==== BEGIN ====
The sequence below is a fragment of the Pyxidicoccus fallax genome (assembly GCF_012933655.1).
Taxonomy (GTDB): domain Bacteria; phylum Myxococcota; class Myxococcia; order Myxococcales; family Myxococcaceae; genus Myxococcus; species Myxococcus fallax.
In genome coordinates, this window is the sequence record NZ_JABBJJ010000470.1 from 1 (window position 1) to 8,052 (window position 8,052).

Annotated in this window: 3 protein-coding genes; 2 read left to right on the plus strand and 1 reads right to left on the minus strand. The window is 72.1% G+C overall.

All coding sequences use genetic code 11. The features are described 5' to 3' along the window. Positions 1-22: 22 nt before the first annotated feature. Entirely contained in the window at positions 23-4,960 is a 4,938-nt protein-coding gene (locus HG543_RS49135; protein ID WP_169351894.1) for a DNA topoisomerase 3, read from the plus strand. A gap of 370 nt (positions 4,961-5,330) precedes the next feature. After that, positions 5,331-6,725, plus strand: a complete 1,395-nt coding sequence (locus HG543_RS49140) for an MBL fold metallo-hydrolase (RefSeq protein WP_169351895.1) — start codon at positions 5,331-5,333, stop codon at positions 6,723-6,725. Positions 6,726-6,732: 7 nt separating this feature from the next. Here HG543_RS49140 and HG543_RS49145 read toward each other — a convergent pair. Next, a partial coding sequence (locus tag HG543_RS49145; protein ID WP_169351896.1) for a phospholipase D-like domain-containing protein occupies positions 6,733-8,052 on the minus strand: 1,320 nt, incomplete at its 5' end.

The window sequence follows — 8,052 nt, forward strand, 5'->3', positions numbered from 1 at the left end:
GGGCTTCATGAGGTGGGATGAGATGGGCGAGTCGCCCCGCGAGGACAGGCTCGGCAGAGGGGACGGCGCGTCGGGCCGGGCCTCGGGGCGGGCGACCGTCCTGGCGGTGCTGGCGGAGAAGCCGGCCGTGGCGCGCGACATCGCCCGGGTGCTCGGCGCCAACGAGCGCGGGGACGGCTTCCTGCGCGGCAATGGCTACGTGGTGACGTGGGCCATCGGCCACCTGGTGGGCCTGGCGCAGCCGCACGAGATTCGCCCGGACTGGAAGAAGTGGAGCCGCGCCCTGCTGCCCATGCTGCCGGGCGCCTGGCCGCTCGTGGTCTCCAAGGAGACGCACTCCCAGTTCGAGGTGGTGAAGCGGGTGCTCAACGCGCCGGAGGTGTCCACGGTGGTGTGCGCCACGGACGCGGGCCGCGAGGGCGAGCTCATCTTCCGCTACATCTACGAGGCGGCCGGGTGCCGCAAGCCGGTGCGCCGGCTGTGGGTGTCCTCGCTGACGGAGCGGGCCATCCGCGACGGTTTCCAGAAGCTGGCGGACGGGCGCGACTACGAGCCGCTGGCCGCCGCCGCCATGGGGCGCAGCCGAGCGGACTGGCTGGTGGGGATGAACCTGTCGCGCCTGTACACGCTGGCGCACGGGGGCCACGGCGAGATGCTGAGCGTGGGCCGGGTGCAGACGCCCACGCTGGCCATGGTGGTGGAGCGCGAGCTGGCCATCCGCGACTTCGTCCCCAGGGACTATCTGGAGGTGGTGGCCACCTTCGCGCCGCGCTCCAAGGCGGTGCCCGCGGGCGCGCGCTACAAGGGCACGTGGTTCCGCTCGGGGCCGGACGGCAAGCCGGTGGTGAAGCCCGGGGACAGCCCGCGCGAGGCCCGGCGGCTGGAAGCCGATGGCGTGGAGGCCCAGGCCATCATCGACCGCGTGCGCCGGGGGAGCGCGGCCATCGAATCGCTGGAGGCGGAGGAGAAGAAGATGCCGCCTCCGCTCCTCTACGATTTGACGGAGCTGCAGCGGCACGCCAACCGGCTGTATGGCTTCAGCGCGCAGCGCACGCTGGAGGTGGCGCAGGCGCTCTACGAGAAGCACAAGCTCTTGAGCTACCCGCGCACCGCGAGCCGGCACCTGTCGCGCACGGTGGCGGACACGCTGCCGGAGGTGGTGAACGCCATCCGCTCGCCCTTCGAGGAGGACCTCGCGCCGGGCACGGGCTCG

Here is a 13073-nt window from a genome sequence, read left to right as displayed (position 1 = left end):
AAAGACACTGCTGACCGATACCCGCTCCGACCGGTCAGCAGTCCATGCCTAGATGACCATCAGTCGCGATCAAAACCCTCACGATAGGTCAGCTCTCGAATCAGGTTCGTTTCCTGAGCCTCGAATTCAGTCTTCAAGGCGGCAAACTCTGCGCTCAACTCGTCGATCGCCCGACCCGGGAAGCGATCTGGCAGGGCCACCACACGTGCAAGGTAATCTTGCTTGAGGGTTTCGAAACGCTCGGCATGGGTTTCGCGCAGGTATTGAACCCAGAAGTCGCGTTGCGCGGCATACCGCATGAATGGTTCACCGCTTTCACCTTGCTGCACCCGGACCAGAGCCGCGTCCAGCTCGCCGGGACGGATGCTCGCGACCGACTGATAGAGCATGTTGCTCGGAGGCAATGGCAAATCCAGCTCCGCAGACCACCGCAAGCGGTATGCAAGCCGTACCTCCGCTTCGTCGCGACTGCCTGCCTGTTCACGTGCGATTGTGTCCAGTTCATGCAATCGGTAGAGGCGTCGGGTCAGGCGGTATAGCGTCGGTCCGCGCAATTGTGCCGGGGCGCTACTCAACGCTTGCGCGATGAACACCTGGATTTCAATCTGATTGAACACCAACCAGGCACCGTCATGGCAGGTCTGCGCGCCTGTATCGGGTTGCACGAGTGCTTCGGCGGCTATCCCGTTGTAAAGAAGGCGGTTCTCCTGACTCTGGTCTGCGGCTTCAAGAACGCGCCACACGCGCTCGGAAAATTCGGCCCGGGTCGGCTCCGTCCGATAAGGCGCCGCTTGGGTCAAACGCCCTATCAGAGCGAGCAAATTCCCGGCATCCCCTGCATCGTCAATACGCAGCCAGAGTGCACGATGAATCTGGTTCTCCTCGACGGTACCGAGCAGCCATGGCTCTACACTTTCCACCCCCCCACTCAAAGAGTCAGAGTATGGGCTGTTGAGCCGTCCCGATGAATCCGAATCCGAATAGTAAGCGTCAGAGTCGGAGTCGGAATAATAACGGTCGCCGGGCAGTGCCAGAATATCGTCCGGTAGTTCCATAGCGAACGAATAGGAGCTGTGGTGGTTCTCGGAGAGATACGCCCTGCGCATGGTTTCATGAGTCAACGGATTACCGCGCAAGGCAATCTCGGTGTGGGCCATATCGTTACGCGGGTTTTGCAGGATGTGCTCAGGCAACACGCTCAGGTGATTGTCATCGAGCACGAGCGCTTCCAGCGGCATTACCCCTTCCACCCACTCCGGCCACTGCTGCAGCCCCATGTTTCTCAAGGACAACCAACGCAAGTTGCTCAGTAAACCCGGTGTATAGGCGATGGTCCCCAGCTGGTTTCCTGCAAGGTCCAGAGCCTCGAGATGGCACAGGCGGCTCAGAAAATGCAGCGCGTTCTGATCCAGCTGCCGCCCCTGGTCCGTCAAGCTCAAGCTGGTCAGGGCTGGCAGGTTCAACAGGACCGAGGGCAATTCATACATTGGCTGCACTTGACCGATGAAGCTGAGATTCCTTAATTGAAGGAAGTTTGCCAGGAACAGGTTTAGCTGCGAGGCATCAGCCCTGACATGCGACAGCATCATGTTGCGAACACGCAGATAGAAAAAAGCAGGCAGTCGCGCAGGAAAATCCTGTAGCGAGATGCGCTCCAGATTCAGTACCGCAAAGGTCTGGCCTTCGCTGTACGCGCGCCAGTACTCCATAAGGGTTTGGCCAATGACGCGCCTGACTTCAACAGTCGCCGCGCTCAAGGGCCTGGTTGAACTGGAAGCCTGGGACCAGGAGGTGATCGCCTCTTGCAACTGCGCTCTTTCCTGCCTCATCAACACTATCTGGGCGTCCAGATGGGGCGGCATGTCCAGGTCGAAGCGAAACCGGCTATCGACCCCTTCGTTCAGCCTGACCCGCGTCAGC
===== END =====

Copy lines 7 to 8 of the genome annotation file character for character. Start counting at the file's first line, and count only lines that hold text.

GGGCTTCATGAGGTGGGATGAGATGGGCGAGTCGCCCCGCGAGGACAGGCTCGGCAGAGGGGACGGCGCGTCGGGCCGGGCCTCGGGGCGGGCGACCGTCCTGGCGGTGCTGGCGGAGAAGCCGGCCGTGGCGCGCGACATCGCCCGGGTGCTCGGCGCCAACGAGCGCGGGGACGGCTTCCTGCGCGGCAATGGCTACGTGGTGACGTGGGCCATCGGCCACCTGGTGGGCCTGGCGCAGCCGCACGAGATTCGCCCGGACTGGAAGAAGTGGAGCCGCGCCCTGCTGCCCATGCTGCCGGGCGCCTGGCCGCTCGTGGTCTCCAAGGAGACGCACTCCCAGTTCGAGGTGGTGAAGCGGGTGCTCAACGCGCCGGAGGTGTCCACGGTGGTGTGCGCCACGGACGCGGGCCGCGAGGGCGAGCTCATCTTCCGCTACATCTACGAGGCGGCCGGGTGCCGCAAGCCGGTGCGCCGGCTGTGGGTGTCCTCGCTGACGGAGCGGGCCATCCGCGACGGTTTCCAGAAGCTGGCGGACGGGCGCGACTACGAGCCGCTGGCCGCCGCCGCCATGGGGCGCAGCCGAGCGGACTGGCTGGTGGGGATGAACCTGTCGCGCCTGTACACGCTGGCGCACGGGGGCCACGGCGAGATGCTGAGCGTGGGCCGGGTGCAGACGCCCACGCTGGCCATGGTGGTGGAGCGCGAGCTGGCCATCCGCGACTTCGTCCCCAGGGACTATCTGGAGGTGGTGGCCACCTTCGCGCCGCGCTCCAAGGCGGTGCCCGCGGGCGCGCGCTACAAGGGCACGTGGTTCCGCTCGGGGCCGGACGGCAAGCCGGTGGTGAAGCCCGGGGACAGCCCGCGCGAGGCCCGGCGGCTGGAAGCCGATGGCGTGGAGGCCCAGGCCATCATCGACCGCGTGCGCCGGGGGAGCGCGGCCATCGAATCGCTGGAGGCGGAGGAGAAGAAGATGCCGCCTCCGCTCCTCTACGATTTGACGGAGCTGCAGCGGCACGCCAACCGGCTGTATGGCTTCAGCGCGCAGCGCACGCTGGAGGTGGCGCAGGCGCTCTACGAGAAGCACAAGCTCTTGAGCTACCCGCGCACCGCGAGCCGGCACCTGTCGCGCACGGTGGCGGACACGCTGCCGGAGGTGGTGAACGCCATCCGCTCGCCCTTCGAGGAGGACCTCGCGCCGGGCACGGGCTCG

Here is a 13073-nt window from a genome sequence, read left to right as displayed (position 1 = left end):